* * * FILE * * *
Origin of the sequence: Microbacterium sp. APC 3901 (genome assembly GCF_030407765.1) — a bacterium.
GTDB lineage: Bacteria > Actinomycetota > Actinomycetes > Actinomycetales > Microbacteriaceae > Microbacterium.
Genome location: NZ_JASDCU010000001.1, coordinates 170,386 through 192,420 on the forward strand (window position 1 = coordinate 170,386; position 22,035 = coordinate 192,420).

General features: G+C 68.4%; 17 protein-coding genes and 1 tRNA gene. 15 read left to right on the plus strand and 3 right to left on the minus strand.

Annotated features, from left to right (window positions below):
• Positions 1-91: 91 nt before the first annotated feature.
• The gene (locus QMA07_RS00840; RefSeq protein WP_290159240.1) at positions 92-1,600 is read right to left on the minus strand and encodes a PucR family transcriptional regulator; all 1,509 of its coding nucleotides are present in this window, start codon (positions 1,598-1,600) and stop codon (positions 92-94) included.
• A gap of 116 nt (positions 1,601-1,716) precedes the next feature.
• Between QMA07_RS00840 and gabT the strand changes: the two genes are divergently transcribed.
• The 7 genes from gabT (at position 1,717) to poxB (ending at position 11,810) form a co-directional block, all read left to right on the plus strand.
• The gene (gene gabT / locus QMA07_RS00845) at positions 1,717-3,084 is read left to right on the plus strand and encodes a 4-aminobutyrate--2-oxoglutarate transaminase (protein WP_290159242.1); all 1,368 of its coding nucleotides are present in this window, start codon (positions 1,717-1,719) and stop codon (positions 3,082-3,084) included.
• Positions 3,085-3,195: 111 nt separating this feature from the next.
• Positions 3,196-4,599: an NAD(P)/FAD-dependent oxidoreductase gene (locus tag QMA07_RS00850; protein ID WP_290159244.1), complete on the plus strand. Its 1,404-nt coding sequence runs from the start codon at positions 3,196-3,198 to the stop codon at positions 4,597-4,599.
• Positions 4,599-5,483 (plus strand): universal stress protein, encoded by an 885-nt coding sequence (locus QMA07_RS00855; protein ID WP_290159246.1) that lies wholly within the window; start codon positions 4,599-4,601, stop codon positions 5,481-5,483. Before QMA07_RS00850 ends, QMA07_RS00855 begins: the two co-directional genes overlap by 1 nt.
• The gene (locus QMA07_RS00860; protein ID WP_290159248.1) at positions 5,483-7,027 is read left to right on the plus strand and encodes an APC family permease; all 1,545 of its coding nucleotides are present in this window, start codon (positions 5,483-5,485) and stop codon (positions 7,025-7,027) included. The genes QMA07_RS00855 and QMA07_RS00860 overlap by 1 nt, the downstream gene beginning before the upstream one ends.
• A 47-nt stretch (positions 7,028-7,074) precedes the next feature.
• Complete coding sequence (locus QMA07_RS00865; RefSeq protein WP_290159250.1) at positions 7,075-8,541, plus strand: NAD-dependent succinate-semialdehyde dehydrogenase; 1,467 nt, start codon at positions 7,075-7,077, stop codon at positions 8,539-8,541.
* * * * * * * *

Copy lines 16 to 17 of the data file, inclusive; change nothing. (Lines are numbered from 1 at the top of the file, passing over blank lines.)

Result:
• A 47-nt stretch (positions 7,028-7,074) precedes the next feature.
• Complete coding sequence (locus QMA07_RS00865; RefSeq protein WP_290159250.1) at positions 7,075-8,541, plus strand: NAD-dependent succinate-semialdehyde dehydrogenase; 1,467 nt, start codon at positions 7,075-7,077, stop codon at positions 8,539-8,541.